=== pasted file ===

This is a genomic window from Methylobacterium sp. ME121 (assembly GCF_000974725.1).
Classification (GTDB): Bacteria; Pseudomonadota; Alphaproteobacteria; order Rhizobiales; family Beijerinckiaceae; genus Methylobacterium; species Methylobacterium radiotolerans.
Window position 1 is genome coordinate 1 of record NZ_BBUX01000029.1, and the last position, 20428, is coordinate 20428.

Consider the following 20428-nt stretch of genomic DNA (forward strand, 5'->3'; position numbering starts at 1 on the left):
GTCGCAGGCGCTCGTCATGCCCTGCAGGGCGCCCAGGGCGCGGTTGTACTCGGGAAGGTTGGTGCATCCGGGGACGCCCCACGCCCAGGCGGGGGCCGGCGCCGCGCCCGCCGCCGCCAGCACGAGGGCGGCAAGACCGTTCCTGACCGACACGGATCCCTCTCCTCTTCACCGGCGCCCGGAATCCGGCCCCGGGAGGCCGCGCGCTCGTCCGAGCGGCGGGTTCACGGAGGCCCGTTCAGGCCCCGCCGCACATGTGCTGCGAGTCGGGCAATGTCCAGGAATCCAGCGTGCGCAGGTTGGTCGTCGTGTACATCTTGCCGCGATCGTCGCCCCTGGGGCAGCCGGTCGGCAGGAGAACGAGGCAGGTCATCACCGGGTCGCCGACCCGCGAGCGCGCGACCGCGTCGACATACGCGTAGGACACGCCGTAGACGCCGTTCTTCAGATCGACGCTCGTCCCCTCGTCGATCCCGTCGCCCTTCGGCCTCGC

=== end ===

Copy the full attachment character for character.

This is a genomic window from Methylobacterium sp. ME121 (assembly GCF_000974725.1).
Classification (GTDB): Bacteria; Pseudomonadota; Alphaproteobacteria; order Rhizobiales; family Beijerinckiaceae; genus Methylobacterium; species Methylobacterium radiotolerans.
Window position 1 is genome coordinate 1 of record NZ_BBUX01000029.1, and the last position, 20428, is coordinate 20428.

Consider the following 20428-nt stretch of genomic DNA (forward strand, 5'->3'; position numbering starts at 1 on the left):
GTCGCAGGCGCTCGTCATGCCCTGCAGGGCGCCCAGGGCGCGGTTGTACTCGGGAAGGTTGGTGCATCCGGGGACGCCCCACGCCCAGGCGGGGGCCGGCGCCGCGCCCGCCGCCGCCAGCACGAGGGCGGCAAGACCGTTCCTGACCGACACGGATCCCTCTCCTCTTCACCGGCGCCCGGAATCCGGCCCCGGGAGGCCGCGCGCTCGTCCGAGCGGCGGGTTCACGGAGGCCCGTTCAGGCCCCGCCGCACATGTGCTGCGAGTCGGGCAATGTCCAGGAATCCAGCGTGCGCAGGTTGGTCGTCGTGTACATCTTGCCGCGATCGTCGCCCCTGGGGCAGCCGGTCGGCAGGAGAACGAGGCAGGTCATCACCGGGTCGCCGACCCGCGAGCGCGCGACCGCGTCGACATACGCGTAGGACACGCCGTAGACGCCGTTCTTCAGATCGACGCTCGTCCCCTCGTCGATCCCGTCGCCCTTCGGCCTCGC